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No doubt faces are the most difficult to carve. If the features are out of scale or distorted the face will take on the look of a primate or cartoon character. In the case of small carvings of human faces less seems to be better. A prime example of this the smiley face where a circle, two dots and a line will be perceived as a face. At this small of a scale all that is needed is the major features of a face, the viewers "minds eye" fills in the rest of the details to give the impression of a face. Before any carving is done you can see a face by only the profile, a dot for an eye and a line marking the brow. To begin locate the jaw line, a simple angled line from the chin to the ear.
click on photo for a larger view

click on photo for a larger view
Cut away the material below the jaw line to start shaping the neck. It's a good practice to have a mirror handy to look at yourself to maintain the proper proportion of a face.

At this stage of the carving we separate the neck from the jaw line and give the neck a rounding out. Also a few cuts are made at the edge of the chin to begin rounding it out. A carving such as a face is never done from one point to another, or systematically it's more of a random carving or locating of the features. Once the features are located and given a basic general shape all the elements are blended together in the final shaping.


click on photo for a larger view

click on photo for a larger view

From the jaw line we jump to the hairline. This is now marked out. If the ear shows in a carving of a profile the top of the ear will be at eye level and the ear lobe will be even with the bottom of the nose. In this case the hair covers the ear so we need not concern ourselves with the position of the ear.

Make a stop cut at the hairline and begin to round out the head. Keep rounding out the head until you reach the eyebrow. At the forehead round out the face until you reach the bridge of the nose. At the location of the jaw the face is flatter so stay closer to the hairline. You can see in the photo that the cuts are deeper at the forehead than at the jaw line.
click on photo for larger view

click on photo for larger view
Hollow out an eye socket and define an edge between the side of the nose and cheek. On a profile, the nose is at a lower level that the cheek, so starting at the forehead cut down the level of the nose, this will leave a slight step which is the cheek line.
The face is taking on a rounded shape at this point, the cheek being the highest point. Getting back to the nose shape in a nostril and cut away material under the nose to form an upper lip. Make a cut to define a line from the nose to the corner of the mouth.
click on photo for larger view

click on photo for larger view
Round out the cheek under the eye and at the nose. Cut a very slight hollow above the eye to define the brow and begin to trim down the nostril. The eye itself is a V shape inside the eye socket. By making the "V" inside the eye socket gives the face a natural look. Many carvers make the mistake of thinking the eyes are one object. But the eyes consist of the eye socket, the brow and finally the eyeball itself. When carving a face at this point the main details are set in place. Later as the face is refined all the aspects are blended. If anything is overlooked it becomes difficult to add it without back tracking all the way to the basic shape.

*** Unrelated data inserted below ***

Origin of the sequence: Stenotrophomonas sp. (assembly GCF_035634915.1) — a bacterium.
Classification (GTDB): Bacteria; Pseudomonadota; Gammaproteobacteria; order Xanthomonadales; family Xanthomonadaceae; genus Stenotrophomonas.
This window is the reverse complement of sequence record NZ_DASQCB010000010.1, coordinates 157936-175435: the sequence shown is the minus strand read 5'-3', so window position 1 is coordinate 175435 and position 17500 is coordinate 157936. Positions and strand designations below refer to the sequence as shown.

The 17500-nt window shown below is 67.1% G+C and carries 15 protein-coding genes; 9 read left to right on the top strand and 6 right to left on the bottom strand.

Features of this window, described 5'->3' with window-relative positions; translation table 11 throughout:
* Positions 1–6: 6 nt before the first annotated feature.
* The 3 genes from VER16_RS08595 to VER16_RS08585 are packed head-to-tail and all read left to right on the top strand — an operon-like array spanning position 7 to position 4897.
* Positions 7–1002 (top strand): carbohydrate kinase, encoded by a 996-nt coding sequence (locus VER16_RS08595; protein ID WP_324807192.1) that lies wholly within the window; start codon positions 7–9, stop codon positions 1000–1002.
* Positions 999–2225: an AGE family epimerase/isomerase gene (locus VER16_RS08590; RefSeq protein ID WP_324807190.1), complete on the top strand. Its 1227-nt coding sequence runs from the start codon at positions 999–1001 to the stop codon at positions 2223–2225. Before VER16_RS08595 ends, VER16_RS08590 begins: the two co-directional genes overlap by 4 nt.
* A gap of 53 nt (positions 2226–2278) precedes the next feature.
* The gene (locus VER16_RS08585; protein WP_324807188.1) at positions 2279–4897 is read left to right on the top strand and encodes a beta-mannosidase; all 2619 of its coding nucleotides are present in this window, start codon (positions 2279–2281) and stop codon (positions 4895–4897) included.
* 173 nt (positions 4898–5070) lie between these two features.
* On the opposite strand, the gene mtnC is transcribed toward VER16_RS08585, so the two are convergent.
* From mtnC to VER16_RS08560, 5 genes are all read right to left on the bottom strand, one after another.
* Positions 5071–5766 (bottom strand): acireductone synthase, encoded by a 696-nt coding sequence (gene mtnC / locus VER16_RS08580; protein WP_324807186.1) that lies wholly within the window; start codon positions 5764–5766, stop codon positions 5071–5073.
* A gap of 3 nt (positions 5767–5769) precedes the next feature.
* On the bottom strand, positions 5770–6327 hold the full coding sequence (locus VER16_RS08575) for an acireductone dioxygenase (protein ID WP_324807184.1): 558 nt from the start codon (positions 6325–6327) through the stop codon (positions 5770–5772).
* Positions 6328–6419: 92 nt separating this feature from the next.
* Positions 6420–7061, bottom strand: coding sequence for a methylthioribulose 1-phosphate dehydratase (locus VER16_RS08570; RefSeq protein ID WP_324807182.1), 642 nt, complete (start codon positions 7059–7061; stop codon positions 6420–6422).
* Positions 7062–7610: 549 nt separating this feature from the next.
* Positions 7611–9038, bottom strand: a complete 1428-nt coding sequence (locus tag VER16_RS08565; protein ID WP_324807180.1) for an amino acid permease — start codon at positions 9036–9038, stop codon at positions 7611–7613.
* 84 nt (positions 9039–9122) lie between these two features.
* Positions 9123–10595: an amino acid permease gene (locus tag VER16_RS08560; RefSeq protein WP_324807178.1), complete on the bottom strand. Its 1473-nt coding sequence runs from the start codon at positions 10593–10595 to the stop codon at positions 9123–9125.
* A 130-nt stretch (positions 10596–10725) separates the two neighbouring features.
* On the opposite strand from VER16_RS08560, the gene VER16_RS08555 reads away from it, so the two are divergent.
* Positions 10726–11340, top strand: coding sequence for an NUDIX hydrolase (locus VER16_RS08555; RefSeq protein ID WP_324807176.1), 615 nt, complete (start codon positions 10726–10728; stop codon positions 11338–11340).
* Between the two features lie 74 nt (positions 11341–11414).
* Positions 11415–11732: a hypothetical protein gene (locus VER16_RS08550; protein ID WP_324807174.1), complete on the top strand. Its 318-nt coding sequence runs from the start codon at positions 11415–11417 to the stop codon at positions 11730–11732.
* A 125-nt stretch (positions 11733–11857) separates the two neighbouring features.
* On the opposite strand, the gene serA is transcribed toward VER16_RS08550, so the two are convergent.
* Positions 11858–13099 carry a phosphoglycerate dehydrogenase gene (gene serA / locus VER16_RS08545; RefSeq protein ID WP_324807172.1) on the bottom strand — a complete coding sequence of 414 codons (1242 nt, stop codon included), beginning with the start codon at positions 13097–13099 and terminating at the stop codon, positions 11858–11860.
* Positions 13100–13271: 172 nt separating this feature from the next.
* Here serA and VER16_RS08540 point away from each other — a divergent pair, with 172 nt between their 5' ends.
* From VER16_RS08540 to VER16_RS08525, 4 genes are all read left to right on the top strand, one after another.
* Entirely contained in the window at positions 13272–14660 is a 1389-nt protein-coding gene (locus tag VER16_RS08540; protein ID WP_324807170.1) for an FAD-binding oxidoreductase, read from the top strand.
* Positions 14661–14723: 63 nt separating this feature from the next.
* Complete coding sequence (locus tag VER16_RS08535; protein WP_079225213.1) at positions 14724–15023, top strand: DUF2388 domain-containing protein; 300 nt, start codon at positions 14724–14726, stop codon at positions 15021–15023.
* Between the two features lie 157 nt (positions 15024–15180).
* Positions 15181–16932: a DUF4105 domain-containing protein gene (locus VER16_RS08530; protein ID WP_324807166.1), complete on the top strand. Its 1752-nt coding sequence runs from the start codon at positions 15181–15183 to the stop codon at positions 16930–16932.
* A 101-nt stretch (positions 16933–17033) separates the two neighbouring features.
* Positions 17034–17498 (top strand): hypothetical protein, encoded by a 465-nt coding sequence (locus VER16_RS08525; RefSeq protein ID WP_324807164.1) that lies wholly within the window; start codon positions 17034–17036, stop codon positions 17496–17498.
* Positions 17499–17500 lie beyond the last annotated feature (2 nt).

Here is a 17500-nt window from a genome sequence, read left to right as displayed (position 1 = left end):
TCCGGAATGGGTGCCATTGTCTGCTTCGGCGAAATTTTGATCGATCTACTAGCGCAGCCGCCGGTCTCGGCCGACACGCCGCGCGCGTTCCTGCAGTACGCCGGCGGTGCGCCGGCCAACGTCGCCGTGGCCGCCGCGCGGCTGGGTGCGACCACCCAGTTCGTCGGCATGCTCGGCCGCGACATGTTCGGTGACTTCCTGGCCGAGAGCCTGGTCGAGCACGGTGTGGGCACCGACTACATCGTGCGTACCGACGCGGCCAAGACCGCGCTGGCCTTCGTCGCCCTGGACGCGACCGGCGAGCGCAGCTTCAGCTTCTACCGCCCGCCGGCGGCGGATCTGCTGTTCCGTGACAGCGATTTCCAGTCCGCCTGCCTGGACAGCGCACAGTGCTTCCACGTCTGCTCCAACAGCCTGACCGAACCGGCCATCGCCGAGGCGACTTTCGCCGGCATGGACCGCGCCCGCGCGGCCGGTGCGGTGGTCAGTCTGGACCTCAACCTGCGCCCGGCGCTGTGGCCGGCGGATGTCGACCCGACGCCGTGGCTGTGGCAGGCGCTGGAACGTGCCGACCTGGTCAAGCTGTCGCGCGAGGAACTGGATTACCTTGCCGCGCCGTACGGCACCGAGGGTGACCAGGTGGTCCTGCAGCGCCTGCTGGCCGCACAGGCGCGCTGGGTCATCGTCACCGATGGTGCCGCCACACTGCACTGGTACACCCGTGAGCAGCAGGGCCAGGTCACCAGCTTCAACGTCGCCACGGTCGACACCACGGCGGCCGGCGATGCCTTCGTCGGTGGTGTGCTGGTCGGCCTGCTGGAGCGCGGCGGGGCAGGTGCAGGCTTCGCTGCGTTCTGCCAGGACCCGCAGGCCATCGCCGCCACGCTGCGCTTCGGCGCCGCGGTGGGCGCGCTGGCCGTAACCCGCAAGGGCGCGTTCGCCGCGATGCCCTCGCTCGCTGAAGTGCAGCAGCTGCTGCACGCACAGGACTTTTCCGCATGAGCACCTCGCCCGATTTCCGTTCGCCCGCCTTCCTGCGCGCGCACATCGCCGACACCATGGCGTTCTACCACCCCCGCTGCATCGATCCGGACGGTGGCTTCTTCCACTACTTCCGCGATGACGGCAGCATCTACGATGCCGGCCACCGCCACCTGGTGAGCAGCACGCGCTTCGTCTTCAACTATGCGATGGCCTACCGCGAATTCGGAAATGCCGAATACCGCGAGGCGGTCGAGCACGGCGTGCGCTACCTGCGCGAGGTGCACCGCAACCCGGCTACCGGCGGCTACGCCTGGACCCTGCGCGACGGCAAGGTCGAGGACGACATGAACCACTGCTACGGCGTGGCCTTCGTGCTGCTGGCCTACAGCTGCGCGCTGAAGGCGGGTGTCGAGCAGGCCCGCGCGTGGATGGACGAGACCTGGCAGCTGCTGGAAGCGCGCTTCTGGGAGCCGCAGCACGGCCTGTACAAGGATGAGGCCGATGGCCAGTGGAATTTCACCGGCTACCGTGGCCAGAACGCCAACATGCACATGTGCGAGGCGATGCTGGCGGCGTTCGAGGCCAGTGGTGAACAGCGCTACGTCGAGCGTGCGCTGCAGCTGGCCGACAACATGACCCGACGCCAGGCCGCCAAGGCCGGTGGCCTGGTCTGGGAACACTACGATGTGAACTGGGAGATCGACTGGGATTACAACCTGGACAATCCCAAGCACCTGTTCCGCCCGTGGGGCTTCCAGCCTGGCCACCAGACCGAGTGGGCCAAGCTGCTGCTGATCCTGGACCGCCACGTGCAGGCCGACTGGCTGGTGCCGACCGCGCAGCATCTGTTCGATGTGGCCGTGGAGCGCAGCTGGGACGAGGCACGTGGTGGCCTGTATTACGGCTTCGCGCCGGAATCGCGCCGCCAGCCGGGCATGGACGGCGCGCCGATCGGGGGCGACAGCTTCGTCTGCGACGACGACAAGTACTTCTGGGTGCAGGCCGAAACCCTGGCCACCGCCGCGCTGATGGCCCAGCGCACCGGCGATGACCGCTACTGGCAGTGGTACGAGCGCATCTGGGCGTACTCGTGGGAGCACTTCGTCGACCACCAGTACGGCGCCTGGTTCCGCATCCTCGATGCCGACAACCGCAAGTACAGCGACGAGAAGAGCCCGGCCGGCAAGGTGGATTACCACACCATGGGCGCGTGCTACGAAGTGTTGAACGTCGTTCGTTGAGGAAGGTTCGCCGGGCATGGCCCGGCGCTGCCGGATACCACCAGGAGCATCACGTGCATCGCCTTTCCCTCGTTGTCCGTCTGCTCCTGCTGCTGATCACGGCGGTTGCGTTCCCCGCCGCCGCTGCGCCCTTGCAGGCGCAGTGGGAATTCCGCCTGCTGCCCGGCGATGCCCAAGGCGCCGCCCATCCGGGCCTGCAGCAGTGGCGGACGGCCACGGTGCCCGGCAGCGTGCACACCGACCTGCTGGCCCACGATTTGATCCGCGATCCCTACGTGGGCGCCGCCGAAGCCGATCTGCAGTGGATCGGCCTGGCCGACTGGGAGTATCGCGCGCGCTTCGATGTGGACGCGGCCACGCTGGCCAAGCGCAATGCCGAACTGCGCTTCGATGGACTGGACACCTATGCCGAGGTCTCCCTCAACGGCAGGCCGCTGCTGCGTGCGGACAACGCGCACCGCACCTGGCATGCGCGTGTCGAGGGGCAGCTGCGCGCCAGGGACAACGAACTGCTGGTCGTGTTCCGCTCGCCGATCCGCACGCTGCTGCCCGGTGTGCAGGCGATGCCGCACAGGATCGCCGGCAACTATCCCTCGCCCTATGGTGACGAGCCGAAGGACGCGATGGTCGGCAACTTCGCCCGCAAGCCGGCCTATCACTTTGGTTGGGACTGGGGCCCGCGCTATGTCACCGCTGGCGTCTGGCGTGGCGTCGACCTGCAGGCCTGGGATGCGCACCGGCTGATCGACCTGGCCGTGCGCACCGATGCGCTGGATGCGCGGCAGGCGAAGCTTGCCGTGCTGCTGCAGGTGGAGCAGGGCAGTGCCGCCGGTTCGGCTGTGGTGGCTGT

The cheek is the very last part of the face to work. Its one and only feature is the cheekbone. The cheekbone defines the final character of the face depending on where its placed and how much you make it stand out. In the case of very small carvings such as this one feature are slightly over emphasized to capture light and shadow giving the face depth and character. Now that a face has appeared from the flat surface where we started you can now touch it up round it out and blend all the features. There is no cutting at this stage everything is done by scraping the surface with the blade edge. It takes only a chip or a micro cut to totally change the face so you don't want to make any big changes.
click on photo for larger view

click on photo for larger view
Finally the hair, I am not going into the hair with a step by step explanation because it is just a matter of a series of gouges cut at random. In this photo you are looking at the carving ultra close through a 100 X macro lens and you can see an eyeball.
Backing away from the piece I can see areas that need further attention. A little more work on the cheekbone to blend it in and the line from the nose to the mouth is on to much of an angle. All in all, it's not to bad and proportion is correct. Remember this is only one section of the total stern carving on a ship. When the entire ship is viewed normally the carvings become part of the whole and look as if there is endless detail in them.
click on photo for larger view

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